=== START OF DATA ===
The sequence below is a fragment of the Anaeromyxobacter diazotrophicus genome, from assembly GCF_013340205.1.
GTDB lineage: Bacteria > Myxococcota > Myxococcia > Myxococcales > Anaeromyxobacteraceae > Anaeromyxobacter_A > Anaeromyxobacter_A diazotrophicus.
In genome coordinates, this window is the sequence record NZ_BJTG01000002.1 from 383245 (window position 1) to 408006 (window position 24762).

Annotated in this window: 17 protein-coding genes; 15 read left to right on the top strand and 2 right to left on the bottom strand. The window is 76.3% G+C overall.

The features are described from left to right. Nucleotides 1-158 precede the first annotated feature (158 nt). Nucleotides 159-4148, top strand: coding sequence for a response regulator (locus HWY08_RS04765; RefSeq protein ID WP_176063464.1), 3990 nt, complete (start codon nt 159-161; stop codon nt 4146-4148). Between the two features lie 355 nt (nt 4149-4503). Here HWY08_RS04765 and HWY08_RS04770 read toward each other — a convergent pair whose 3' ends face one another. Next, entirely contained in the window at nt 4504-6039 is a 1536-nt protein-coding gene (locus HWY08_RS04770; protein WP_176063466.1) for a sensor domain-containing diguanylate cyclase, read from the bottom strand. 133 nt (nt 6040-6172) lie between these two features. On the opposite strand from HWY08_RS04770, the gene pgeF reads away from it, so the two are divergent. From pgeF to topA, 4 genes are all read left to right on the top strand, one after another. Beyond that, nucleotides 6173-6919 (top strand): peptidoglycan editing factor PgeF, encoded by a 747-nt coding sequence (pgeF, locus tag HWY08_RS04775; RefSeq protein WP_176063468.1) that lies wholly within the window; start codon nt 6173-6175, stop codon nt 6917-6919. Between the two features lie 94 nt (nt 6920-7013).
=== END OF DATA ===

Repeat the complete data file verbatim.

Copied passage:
The sequence below is a fragment of the Anaeromyxobacter diazotrophicus genome, from assembly GCF_013340205.1.
GTDB lineage: Bacteria > Myxococcota > Myxococcia > Myxococcales > Anaeromyxobacteraceae > Anaeromyxobacter_A > Anaeromyxobacter_A diazotrophicus.
In genome coordinates, this window is the sequence record NZ_BJTG01000002.1 from 383245 (window position 1) to 408006 (window position 24762).

Annotated in this window: 17 protein-coding genes; 15 read left to right on the top strand and 2 right to left on the bottom strand. The window is 76.3% G+C overall.

The features are described from left to right. Nucleotides 1-158 precede the first annotated feature (158 nt). Nucleotides 159-4148, top strand: coding sequence for a response regulator (locus HWY08_RS04765; RefSeq protein ID WP_176063464.1), 3990 nt, complete (start codon nt 159-161; stop codon nt 4146-4148). Between the two features lie 355 nt (nt 4149-4503). Here HWY08_RS04765 and HWY08_RS04770 read toward each other — a convergent pair whose 3' ends face one another. Next, entirely contained in the window at nt 4504-6039 is a 1536-nt protein-coding gene (locus HWY08_RS04770; protein WP_176063466.1) for a sensor domain-containing diguanylate cyclase, read from the bottom strand. 133 nt (nt 6040-6172) lie between these two features. On the opposite strand from HWY08_RS04770, the gene pgeF reads away from it, so the two are divergent. From pgeF to topA, 4 genes are all read left to right on the top strand, one after another. Beyond that, nucleotides 6173-6919 (top strand): peptidoglycan editing factor PgeF, encoded by a 747-nt coding sequence (pgeF, locus tag HWY08_RS04775; RefSeq protein WP_176063468.1) that lies wholly within the window; start codon nt 6173-6175, stop codon nt 6917-6919. Between the two features lie 94 nt (nt 6920-7013).